X-ray Crystallography: Definition, Principle, Steps, Data Analysis, Applications, and Limitations

What is X-ray Crystallography?

X-ray crystallography is a scientific technique used to determine the arrangement of atoms within a crystal. It involves exposing a crystal to X-rays and analyzing the resulting diffraction patterns to deduce the three-dimensional arrangement of atoms in the crystal lattice.

Principle of X-ray Crystallography

The principle of X-ray crystallography is based on how X-rays interact with the electrons within a crystal lattice. When X-rays pass through a crystal, they engage with the atoms’ electrons, leading to an important phenomenon called diffraction. Diffraction happens when waves encounter periodic structures, causing them to scatter in specific directions. In X-ray crystallography, the crystal lattice serves as such a periodic structure, causing the X-rays to undergo diffraction.

The resulting diffraction pattern carries valuable information about the arrangement of atoms within the crystal. The positions and distances between atoms influence the angles and intensities of the diffracted X-rays. By precisely measuring these angles and intensities, researchers can extract essential details about the crystal’s structure.

The principle of X-ray crystallography relies on the assumption that the crystal has a well-ordered arrangement, with atoms repeating in a pattern. Therefore, acquiring high-quality crystals is vital for successful X-ray crystallography experiments.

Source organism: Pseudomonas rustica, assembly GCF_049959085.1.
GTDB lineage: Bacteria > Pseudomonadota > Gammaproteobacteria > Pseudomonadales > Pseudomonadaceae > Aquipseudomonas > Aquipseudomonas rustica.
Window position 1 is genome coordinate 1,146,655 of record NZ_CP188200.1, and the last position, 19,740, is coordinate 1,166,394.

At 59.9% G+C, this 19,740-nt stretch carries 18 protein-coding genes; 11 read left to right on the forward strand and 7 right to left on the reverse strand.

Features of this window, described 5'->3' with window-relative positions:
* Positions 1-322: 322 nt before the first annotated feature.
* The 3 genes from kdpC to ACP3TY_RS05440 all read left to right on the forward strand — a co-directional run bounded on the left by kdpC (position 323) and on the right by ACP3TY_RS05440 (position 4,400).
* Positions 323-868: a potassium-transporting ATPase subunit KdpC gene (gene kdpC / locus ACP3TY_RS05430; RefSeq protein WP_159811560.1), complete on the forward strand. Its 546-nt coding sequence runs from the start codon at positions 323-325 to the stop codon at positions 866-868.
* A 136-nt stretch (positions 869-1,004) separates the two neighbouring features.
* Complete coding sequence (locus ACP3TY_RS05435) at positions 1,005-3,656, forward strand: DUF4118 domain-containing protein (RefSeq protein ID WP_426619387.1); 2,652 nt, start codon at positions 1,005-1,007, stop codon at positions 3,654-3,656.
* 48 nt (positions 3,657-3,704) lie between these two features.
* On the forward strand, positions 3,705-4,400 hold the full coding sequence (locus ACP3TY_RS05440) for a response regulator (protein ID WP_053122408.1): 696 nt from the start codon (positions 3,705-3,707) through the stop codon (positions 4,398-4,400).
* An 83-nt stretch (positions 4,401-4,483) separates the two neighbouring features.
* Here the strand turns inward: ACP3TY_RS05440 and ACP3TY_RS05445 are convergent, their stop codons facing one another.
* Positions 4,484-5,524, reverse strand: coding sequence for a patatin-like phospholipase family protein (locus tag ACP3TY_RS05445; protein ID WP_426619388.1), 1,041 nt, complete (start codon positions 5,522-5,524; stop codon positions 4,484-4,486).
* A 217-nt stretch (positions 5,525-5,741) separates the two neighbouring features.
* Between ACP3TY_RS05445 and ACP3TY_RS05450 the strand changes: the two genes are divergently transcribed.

The instrumentation used in X-ray crystallography plays a critical role in the process of determining the atomic structure of crystals. The main instruments involved include:

  • X-ray Source: X-ray crystallography requires a high-intensity X-ray source, typically an X-ray generator or a synchrotron radiation facility. These sources emit X-rays with a specific wavelength, usually in the range of 0.6 to 2.5 angstroms (Å), which is appropriate for interacting with the crystal lattice.
  • Monochromator: To obtain a monochromatic X-ray beam with a specific wavelength, a monochromator is used. It filters out unwanted X-ray wavelengths, allowing only the desired wavelength to pass through. Monochromators can be made of various materials, such as graphite or crystals like quartz or silicon.
  • Collimator: The X-ray beam emitted from the source needs to be collimated to ensure a well-defined and focused beam. Collimators are used to narrow down the X-ray beam, reducing its divergence and scattering before it reaches the crystal sample.
Instruments of X-ray crystallography
Instruments of X-ray crystallography
  • Sample Mounting System: The crystal sample needs to be securely mounted and positioned for X-ray analysis. Sample mounting systems, such as goniometers, allow precise rotation and translation of the crystal in order to collect diffraction data from different crystallographic orientations.
  • X-ray Detector: X-ray detectors capture the diffraction pattern produced when X-rays interact with the crystal lattice. There are several types of detectors used in X-ray crystallography, including photographic films, image plates, gas detectors, and more commonly, area detectors such as CCD (charge-coupled device) or CMOS (complementary metal-oxide-semiconductor) detectors. These detectors record the intensities and positions of the diffracted X-rays.
  • Cryocooling System: Many crystallographic studies require samples to be cooled to very low temperatures, typically around -173 degrees Celsius or lower, to reduce radiation damage and minimize sample motion. Cryocooling systems, such as liquid nitrogen or helium cryostats, are used to cool the crystal sample during data collection.
  • Data Acquisition System: X-ray crystallography generates a vast amount of diffraction data that needs to be efficiently captured and processed. Data acquisition systems, often integrated with the X-ray detectors, enable the collection and storage of diffraction images.